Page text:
America 2021: What's Next on Climate?

A Climate & Energy Roundtable
June 2011

Manik Roy, Vice President for Federal Government Outreach at the Pew Center on Global Climate Change, participated in a roundtable discussion about where U.S. climate and energy policy will be in the year 2021. The event also included Joe Aldy, assistant professor at the Harvard Kennedy School and a nonresident fellow at Resources for the Future; Vicki Arroyo, executive director of the Georgetown Climate Center and visiting professor at Georgetown Law; Alex Laskey, president and founder of OPOWER; and Lexi Schultz, legislative director for climate and energy at the Union of Concerned Scientists. Bryan Walsh of Time magazine moderated their discussion.

Below are excerpts of Roy's comments. For a detailed transcript of the discussion, click here.

Q: What are the priorities and actions on energy and climate policy in 2021?

Manik Roy: In the next few years, we will not be putting together the optimal climate policy. Instead we’ll be doing things in chunks. I’m assuming the EPA’s ability to regulate greenhouse gases under the Clean Air Act will survive, and we will do what we can under that law. But I don’t think our efforts will be as good as what many of us were trying to do. By 2021, we’ll recognize that what we’ve been doing is not the best approach for either the environment or the economy, and we’ll be trying to fix it.

Q: As a soceity, what are the appropriate actions to take to reduce the risks associated with climate change?

Roy: When we ask that question, we have in mind this sort of mythical “public.” But there is no “public”—there are people and each person has different concerns, interests, and beliefs.

It’s interesting to look at how the other side has worked this issue. They’ve created this overlapping series of misrepresentations: “Climate change isn’t happening.” “It is happening, but it isn’t human caused.” “It is human caused but it isn’t going to be a big deal.” “It is going to be a big deal but we can’t afford to do anything about it.” “Well, we can afford it but we’re not going to do it until China does something about it.”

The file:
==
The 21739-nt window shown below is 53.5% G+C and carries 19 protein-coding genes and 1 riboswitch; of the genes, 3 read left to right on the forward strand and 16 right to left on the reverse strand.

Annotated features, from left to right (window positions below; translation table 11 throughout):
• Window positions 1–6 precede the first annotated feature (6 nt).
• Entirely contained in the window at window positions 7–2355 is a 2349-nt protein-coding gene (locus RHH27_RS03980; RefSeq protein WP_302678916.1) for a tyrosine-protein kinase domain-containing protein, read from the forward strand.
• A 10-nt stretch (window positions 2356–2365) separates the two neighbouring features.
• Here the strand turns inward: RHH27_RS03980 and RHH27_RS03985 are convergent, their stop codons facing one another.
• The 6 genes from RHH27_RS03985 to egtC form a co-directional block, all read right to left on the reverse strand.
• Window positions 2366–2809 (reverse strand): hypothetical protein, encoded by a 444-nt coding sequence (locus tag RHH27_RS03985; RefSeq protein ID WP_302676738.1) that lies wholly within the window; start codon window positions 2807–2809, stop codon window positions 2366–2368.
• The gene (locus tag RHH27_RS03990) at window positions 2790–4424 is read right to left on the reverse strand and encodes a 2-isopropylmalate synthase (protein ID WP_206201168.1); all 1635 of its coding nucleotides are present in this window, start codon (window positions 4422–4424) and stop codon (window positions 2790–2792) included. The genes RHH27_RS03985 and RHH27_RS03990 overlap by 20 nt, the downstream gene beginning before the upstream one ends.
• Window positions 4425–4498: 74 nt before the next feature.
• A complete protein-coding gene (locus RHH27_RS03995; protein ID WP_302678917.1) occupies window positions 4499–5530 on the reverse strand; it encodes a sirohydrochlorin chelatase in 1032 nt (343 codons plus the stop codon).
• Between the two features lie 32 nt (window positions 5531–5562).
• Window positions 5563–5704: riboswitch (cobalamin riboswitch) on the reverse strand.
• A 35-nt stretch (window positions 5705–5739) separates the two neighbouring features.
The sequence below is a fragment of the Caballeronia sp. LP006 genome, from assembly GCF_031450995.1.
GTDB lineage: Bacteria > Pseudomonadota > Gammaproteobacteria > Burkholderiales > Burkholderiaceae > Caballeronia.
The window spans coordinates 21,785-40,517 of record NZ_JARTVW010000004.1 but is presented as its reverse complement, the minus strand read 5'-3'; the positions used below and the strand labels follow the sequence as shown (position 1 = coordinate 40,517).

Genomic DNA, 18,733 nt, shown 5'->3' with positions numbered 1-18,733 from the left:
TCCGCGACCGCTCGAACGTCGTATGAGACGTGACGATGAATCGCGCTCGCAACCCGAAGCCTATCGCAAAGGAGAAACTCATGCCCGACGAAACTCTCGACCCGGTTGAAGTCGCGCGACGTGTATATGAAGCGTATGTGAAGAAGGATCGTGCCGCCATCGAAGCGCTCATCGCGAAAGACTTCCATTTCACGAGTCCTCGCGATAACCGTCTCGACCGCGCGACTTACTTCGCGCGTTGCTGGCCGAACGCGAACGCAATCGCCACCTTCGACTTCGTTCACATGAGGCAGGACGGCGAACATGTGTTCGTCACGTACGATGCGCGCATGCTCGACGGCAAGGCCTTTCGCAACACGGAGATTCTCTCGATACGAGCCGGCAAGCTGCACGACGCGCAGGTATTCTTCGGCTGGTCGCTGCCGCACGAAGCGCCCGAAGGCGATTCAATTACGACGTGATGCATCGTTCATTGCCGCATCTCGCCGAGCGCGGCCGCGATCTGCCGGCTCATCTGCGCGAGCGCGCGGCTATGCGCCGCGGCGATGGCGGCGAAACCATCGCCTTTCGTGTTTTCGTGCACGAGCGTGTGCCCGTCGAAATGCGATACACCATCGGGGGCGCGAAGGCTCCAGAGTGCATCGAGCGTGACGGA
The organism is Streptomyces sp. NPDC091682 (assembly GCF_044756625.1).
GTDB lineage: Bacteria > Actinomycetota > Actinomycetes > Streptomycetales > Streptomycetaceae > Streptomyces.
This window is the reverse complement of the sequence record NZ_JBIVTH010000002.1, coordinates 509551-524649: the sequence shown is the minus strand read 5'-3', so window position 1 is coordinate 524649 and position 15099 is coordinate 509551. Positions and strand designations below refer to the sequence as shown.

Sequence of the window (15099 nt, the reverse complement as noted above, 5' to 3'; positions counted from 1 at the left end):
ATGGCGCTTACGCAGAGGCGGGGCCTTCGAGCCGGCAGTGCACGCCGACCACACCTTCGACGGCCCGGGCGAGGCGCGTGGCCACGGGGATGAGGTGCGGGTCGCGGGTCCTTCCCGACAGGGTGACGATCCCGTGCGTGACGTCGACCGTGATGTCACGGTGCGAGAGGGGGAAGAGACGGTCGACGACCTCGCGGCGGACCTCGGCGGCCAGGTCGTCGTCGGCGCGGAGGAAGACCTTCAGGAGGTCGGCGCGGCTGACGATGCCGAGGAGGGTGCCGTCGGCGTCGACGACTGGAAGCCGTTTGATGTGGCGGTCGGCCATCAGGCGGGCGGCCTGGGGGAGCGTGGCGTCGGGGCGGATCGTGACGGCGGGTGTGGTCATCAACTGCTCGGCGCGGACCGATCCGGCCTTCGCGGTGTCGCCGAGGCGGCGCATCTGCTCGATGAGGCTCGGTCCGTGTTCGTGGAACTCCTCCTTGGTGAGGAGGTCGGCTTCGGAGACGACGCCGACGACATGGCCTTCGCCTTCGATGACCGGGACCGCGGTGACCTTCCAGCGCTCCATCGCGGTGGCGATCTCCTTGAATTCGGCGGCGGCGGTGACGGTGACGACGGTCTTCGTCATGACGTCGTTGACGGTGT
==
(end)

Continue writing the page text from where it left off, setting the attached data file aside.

They have these overlapping, mutually contradictory stories, each of which activates a different member of the public out there. We have to do the same thing, but with truth. We should be talking about science, about solutions, about competitiveness with other countries, about the benefits of reducing pollution. I don’t think we should stop talking about anything. The other side has shamed us, and we shouldn’t be ashamed. We have an accurate story to tell.

Q:  Was the failure to pass federal cap-and-trade legislation attributable to our politics, or was it indicative of something about that policy that needs to be changed?

Roy: A couple big things happened. One is that we had a terrible economy. It’s very tough to pass major environmental legislation in a bad economy. And the other thing is, frankly, it’s tough to pass major environmental legislation under a Democratic president, because the moderates of either party tend to run from their president when their president is in office. That tends to be true when Republicans are in office, which is why almost all of our major environmental laws—the Clean Air Act, the Clean Water Act, our hazardous waste laws—were passed under Republican presidents. And it has been true when Democrats are in office, which is why we rarely pass tough environmental legislation under Democratic presidents.

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